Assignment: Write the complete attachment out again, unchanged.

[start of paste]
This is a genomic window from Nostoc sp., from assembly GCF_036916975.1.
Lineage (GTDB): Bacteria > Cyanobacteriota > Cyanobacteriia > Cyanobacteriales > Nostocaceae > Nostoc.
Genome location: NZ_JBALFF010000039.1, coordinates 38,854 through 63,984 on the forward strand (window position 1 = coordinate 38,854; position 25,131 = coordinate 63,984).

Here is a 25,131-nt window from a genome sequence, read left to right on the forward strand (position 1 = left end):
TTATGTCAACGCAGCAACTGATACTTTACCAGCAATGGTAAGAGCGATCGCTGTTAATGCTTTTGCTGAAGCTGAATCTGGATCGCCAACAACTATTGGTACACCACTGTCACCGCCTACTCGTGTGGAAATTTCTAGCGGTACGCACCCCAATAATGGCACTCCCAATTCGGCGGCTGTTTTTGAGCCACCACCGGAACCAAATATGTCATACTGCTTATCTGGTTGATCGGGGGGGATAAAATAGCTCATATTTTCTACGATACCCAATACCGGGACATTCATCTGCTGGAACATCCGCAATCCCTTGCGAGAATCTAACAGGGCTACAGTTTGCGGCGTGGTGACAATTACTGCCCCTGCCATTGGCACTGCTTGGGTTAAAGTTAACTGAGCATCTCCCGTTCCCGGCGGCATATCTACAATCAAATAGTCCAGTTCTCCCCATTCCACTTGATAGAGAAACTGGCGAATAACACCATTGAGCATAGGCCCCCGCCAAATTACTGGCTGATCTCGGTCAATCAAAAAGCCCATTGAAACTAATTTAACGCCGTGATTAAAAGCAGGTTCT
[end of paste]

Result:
This is a genomic window from Nostoc sp., from assembly GCF_036916975.1.
Lineage (GTDB): Bacteria > Cyanobacteriota > Cyanobacteriia > Cyanobacteriales > Nostocaceae > Nostoc.
Genome location: NZ_JBALFF010000039.1, coordinates 38,854 through 63,984 on the forward strand (window position 1 = coordinate 38,854; position 25,131 = coordinate 63,984).

Here is a 25,131-nt window from a genome sequence, read left to right on the forward strand (position 1 = left end):
TTATGTCAACGCAGCAACTGATACTTTACCAGCAATGGTAAGAGCGATCGCTGTTAATGCTTTTGCTGAAGCTGAATCTGGATCGCCAACAACTATTGGTACACCACTGTCACCGCCTACTCGTGTGGAAATTTCTAGCGGTACGCACCCCAATAATGGCACTCCCAATTCGGCGGCTGTTTTTGAGCCACCACCGGAACCAAATATGTCATACTGCTTATCTGGTTGATCGGGGGGGATAAAATAGCTCATATTTTCTACGATACCCAATACCGGGACATTCATCTGCTGGAACATCCGCAATCCCTTGCGAGAATCTAACAGGGCTACAGTTTGCGGCGTGGTGACAATTACTGCCCCTGCCATTGGCACTGCTTGGGTTAAAGTTAACTGAGCATCTCCCGTTCCCGGCGGCATATCTACAATCAAATAGTCCAGTTCTCCCCATTCCACTTGATAGAGAAACTGGCGAATAACACCATTGAGCATAGGCCCCCGCCAAATTACTGGCTGATCTCGGTCAATCAAAAAGCCCATTGAAACTAATTTAACGCCGTGATTAAAAGCAGGTTCT